July 7 Thursday Athens

We stumbled out of the hotel in the dark to put our bags in the van.  Three-thirty is very early in the morning.  Our plan was to catch a 7 a.m. flight from Tel Aviv to Athens, and then with an eight hour layover  we would try to leave the airport, take the metro into the City to tour the Acropolis, Mars Hill and the Agora, and a little of the rest of the City before returning to the airport for our flight.  Since most of us had never toured Athens this seemed like a plan.  We checked our bags through to Rome, and once we landed we found a place to put our carry on items in storage, while we went off to see Athens.

The biggest challenge is the Greek alphabet is not our alphabet, so reading signs can be difficult.  But the Greek people in general were very helpful and friendly and gave us good directions.  The Metro was fast and clean, and we managed to change trains without losing our way.

On the way up to the Acropolis we passed the Spanish Embassy and a demonstration to “free Palestine” was going on.  We had Jonathan stand next to their banner.  A family from Pitssburgh I met getting on the plane for Rome was visiting in Athens during the “riots,” and except for one night of serious violence, the “riots” were pretty “civilized” with rock bands and food festivals and people demonstrating and denouncing the government for sure, but nothing where anyone was getting hurt.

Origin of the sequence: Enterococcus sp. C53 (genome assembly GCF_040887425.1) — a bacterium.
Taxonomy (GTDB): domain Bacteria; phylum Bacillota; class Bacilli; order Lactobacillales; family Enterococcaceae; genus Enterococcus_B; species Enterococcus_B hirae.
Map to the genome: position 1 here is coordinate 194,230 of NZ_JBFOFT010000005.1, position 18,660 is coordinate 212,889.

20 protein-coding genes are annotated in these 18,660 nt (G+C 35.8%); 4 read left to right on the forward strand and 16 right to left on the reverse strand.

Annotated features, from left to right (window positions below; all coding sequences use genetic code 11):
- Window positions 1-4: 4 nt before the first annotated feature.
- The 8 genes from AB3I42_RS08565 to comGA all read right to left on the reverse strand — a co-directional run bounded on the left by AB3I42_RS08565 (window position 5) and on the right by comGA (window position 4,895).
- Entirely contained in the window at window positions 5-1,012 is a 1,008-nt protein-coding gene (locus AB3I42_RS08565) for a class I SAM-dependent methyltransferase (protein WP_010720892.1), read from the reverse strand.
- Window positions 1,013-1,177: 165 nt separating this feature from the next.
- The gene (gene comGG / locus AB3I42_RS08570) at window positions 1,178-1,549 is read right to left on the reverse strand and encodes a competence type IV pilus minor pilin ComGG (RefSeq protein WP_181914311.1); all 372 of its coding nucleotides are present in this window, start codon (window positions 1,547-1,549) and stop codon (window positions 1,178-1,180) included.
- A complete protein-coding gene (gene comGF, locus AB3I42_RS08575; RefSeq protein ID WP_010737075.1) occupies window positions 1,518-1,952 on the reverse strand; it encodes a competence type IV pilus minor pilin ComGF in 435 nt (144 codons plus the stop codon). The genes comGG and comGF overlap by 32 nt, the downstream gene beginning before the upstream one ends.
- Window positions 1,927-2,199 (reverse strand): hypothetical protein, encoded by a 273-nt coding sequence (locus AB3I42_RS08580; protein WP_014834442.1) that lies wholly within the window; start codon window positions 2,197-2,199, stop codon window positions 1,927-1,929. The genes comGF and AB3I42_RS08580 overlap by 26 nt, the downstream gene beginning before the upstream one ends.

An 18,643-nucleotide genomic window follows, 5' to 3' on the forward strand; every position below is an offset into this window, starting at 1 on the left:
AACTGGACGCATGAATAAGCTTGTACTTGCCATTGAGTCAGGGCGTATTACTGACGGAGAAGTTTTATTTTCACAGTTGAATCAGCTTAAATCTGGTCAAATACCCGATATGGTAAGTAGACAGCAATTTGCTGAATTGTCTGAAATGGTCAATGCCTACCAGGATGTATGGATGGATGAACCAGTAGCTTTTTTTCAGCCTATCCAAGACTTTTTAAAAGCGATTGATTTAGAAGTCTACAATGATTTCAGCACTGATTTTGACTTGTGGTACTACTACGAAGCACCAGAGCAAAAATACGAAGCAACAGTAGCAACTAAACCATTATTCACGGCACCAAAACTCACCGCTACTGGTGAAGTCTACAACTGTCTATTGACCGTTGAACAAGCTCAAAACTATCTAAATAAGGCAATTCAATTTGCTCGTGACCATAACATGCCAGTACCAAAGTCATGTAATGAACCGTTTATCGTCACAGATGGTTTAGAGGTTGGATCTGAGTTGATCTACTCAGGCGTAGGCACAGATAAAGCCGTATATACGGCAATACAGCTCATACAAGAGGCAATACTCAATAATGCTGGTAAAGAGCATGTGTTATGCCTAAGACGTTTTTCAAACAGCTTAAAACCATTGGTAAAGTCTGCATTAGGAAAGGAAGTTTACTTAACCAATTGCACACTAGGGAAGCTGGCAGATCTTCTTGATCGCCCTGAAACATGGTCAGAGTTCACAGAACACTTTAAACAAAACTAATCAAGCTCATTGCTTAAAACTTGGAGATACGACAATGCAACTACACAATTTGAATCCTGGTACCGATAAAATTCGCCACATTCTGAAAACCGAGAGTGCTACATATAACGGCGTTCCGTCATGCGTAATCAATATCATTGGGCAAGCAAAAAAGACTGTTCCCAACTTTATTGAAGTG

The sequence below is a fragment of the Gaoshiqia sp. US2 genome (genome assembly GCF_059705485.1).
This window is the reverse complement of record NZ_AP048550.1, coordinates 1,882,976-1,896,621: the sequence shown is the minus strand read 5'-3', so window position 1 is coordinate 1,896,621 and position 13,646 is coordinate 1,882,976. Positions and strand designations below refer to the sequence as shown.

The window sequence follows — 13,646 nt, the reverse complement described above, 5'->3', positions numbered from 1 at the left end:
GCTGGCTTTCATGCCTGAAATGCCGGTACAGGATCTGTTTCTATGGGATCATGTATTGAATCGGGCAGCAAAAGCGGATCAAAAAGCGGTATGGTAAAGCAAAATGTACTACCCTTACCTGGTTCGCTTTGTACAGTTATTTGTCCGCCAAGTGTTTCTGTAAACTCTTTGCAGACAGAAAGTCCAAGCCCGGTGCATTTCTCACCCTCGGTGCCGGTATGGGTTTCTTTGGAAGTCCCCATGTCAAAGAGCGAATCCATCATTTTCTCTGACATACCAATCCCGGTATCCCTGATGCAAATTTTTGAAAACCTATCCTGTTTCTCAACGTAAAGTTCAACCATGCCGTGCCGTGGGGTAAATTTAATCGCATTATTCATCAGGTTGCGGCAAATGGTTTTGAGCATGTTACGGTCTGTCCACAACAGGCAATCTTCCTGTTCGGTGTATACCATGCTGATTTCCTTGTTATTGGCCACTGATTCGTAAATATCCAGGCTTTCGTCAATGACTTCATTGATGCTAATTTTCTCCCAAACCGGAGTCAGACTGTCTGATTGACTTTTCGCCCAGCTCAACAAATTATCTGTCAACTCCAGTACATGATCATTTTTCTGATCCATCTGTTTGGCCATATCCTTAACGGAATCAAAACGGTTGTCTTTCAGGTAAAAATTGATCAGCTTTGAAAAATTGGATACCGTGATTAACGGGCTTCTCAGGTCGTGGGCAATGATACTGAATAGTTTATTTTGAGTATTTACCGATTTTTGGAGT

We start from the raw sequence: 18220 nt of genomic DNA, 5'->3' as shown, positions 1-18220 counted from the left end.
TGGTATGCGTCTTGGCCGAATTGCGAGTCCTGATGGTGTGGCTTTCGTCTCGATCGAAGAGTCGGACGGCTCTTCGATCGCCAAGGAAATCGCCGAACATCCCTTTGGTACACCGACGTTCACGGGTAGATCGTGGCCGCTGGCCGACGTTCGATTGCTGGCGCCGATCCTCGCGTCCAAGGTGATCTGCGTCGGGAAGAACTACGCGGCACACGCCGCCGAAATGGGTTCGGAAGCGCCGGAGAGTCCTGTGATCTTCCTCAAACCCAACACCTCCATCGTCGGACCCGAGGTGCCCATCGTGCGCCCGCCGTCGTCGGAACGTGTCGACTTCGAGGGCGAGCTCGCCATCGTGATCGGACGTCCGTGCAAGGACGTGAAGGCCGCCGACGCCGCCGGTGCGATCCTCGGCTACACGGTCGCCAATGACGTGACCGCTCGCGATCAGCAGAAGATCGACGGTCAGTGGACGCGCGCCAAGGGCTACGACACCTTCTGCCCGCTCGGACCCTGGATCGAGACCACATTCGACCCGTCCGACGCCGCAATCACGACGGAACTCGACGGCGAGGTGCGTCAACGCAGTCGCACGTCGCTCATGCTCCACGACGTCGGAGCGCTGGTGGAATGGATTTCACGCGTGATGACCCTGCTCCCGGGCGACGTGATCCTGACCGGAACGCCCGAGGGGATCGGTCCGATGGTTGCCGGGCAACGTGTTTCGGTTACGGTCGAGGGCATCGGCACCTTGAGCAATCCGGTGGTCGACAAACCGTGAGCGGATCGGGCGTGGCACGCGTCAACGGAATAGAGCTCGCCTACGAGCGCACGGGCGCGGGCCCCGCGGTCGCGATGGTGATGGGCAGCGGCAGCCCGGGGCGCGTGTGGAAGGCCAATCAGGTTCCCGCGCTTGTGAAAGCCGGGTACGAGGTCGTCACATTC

Upon arriving at the Acropolis we engaged a local guide, for far less than we had been offered ahead of time.  We certainly got our exercise.  The Acropolis is a real climb, but worth it.  In a way it was a good transition between Jerusalem and Rome.  In one day we will be in the three major centers that have served as the cradle of Western Civilization.  Certainly there was more to see than our time afforded us, but we had a sample, a taste of Ancient Greek culture.  The guide stressed how the Parthenon was constructed in a way to take into account the natural optical illusions of the human eye, altering the dimensions of the columns so they would appear to be perfectly straight and in alignment.  The ancient Greeks were pretty smart.

The temples on top of the peak of the acropolis are not the only ruins of public buildings.  All around the base of the peak, especially on the northern side are remainder of the agora, where public business was conducted, Mars Hill, where philosophy was debated, theaters, markets and smaller temples to some of the lesser gods.

We also got some sense of the ancient Greek polis that gave birth to democracy.  Some of us reflected on why did Greek democracy ultimately fail, and does that have any lessons for our culture.  Greek democracy worked at least in the beginning, because all citizens had a sense of duty to contribute to the common good.  Everyone served in the army.  Everyone contributed to decision making.  We may need to research how the ancient Greeks taxed themselves.  We reflected that taxation may be the problem that brings our democracy down.  We’ll see.  After  awhile we were overwhelmed by all we were seeing.  We got cultured out as well as becoming physically tired.

We did take an opportunity to see Mars Hill, where Paul preached to the Athenians, and remembered that except for a few people who responded to him, most of the Athenians panned Paul’s exhortation.  Paul left Athens without founding a church.  Perhaps they were too cultured.  I recorded AB giving an introduction to a sermon he will be preaching about Paul and Mars Hill, right there at Mars Hill.  I will try to upload it.

Some of us found a restaurant, where we could rest and have some refreshment.  We also walked through part of the down town market, and discovered we were right at a subway station that went to the airport.  Hopefully we will get to Rome on time.  We all desperately need the sleep.




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